Clinical magnetic resonance: Imaging and spectroscopy

Clinical magnetic resonance: Imaging and spectroscopy

62 CLINICAL IMAGING 1992;16:62-64 BOOK REVIEWS Magnetic Resonance Imaging of Children Mervyn D. Cohen, MB, ChB and Mary K. Edwards, MD. Philadelp...

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62

CLINICAL

IMAGING

1992;16:62-64

BOOK REVIEWS

Magnetic Resonance Imaging of Children Mervyn D. Cohen, MB, ChB and Mary K. Edwards, MD. Philadelphia: B.C. Decker, 1990, $169.50, 973 pages. Magnetic Resonance Imaging of Children, published four years after Dr. Cohen’s first book on this subject, Pediatric Magnetic Resonance Imaging (Saunders], has been eagerly awaited as we have witnessed tremendous advances in magnetic resonance (MR) imaging in all age groups. The first book was authored by Dr. Cohen alone and was 162 pages long. The new, much longer book, co-authored with Dr. Mary K. Edwards, expands the scope to include pediatric neuroradiology and has 30 contributors. The chapters devoted to musculoskeletal imaging alone are longer than Dr. Cohen’s entire first volume. Fortunately the book is so structured that there is remarkable uniformity of style from chapter to chapter. The book is practical, logical, comprehensive, clearly written, and accessible. It is divided into three sections. Section I, the shortest section, deals with basic physics, artifacts, safety, and biological effects. A chapter is devoted to sedation, anesthesia, and patient monitoring. Section II deals with head and spine imaging and Section III with body imaging. Each chapter starts with a brief outline that makes the book easy to use. The illustrations are numerous, of excellent quality, and well labelled. The role of MR imaging in relation to the other imaging modalities is addressed for many different conditions. In some instances the illustrations of the other modalities and explanatory diagrams appear side-by-side with the MR image. Technical aspects of MR imaging are comfortably integrated into each chapter. Several chapters provide useful tables summarizing clinical problems. Each chapter contains a comprehensive list of up-to-date references. In Section II the chapters on the brain include normal anatomy and development, congenital malformations, trauma and mechanical disorders, tumors, inflammation and infection, vascular disorders, and metabolic, endocrine, and iatrogenic lesions. Extracranial disease is covered in the chapters on the orbit and the ears, nose, throat, and skull base. The chapters on the spine include dysraphism, tumors, and miscellaneous disorders. Hydrocepha0 1992 by Elsevier Science Publishing Co., Inc. 655 Avenue of the Americas, o&799-7071192/$5.00

New York, NY 10010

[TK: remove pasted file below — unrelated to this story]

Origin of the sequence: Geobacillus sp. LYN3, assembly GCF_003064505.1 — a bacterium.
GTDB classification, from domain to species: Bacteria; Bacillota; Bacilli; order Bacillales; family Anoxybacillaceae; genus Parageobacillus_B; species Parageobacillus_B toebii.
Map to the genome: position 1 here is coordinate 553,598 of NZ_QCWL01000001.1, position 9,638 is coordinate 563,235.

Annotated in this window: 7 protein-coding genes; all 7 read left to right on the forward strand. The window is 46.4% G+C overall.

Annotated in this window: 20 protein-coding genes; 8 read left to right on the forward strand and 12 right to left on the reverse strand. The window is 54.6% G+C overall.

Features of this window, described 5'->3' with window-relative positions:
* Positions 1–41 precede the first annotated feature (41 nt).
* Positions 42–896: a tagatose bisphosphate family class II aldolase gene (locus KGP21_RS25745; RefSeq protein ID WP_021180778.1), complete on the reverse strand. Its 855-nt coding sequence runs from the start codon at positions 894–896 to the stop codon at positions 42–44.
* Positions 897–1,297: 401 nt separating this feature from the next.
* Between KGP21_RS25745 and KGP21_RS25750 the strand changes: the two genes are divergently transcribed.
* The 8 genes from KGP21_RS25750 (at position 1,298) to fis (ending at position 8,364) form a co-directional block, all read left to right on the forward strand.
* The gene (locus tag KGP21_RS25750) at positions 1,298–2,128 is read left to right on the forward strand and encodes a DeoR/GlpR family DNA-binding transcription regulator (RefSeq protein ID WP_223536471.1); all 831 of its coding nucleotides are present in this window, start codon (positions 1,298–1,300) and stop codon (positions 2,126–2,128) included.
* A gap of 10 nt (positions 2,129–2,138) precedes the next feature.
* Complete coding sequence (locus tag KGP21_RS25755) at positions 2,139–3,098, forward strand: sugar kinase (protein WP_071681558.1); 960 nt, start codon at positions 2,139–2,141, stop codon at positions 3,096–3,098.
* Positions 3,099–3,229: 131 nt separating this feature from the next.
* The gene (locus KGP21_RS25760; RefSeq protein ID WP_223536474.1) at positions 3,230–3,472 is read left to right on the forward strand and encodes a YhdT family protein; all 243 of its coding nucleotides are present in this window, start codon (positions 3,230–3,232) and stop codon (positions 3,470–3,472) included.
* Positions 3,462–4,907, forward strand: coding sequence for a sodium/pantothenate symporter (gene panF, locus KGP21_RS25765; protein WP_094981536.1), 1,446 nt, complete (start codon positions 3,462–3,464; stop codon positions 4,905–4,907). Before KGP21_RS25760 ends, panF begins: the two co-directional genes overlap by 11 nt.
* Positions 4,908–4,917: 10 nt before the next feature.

lus is covered quite briefly, and MR angiography is mentioned in the text, but no figures are given. In Section III there are individual chapters on the cardiovascular system, respiratory system, gastrointestinal system, genitourinary system, reticuloendothelial and endocrine systems, and primary disorders of the bone marrow and tumors of the musculoskeletal system. The final chapter includes information on infectious, traumatic, mechanical, collagen, and miscellaneous disorders of the musculoskeletal system. This impressive volume will be a highly useful addition to the libraries of pediatric radiologists, neuroradiologists, musculoskeletal radiologists, and any radiologists who are even occasionally involved with pediatric imaging. It will be a valuable reference for radiology residents as well as for pediatricians, pediatric neurologists, neurosurgeons, and orthopedic surgeons. PAULA

W. BRILL, M.D. AND LINDA HEIER, M.D.

The New York Hospital-Cornell College, New York, NY

University Medical

Clinical Magnetic Resonance: Imaging and Spectroscopy E. Raymond Andrew, Graeme Bydder, John Griffiths, Richard Iles, and Peter Styles. Chichester: & Sons, 1990, $59.95, 220 pages.

In a compact

nonmathematical

treatment,

John Wiley

this vol-

ume provides separate introductions to magnetic resonance imaging (MRI) and magnetic resonance spectroscopy (MRS). After a short chapter explaining the structure of the book and another chapter on general NMR theory, there are three chapters on imaging (including a long chapter on clinical applications) followed by three chapters on spectroscopy. The final two chapters are devoted to siting, safety, and patient preparation. Much of the explanatory power of the presentation is provided by numerous well thought out and wellproduced figures. On the other hand, the quality of the clinical images varies considerably. Obviously, much thought has been given to the layout of this book. There is an extensive index. In addition, there is a glossary (although it fails to include several terms such as field lock and spoiler

JANUARY-MARCH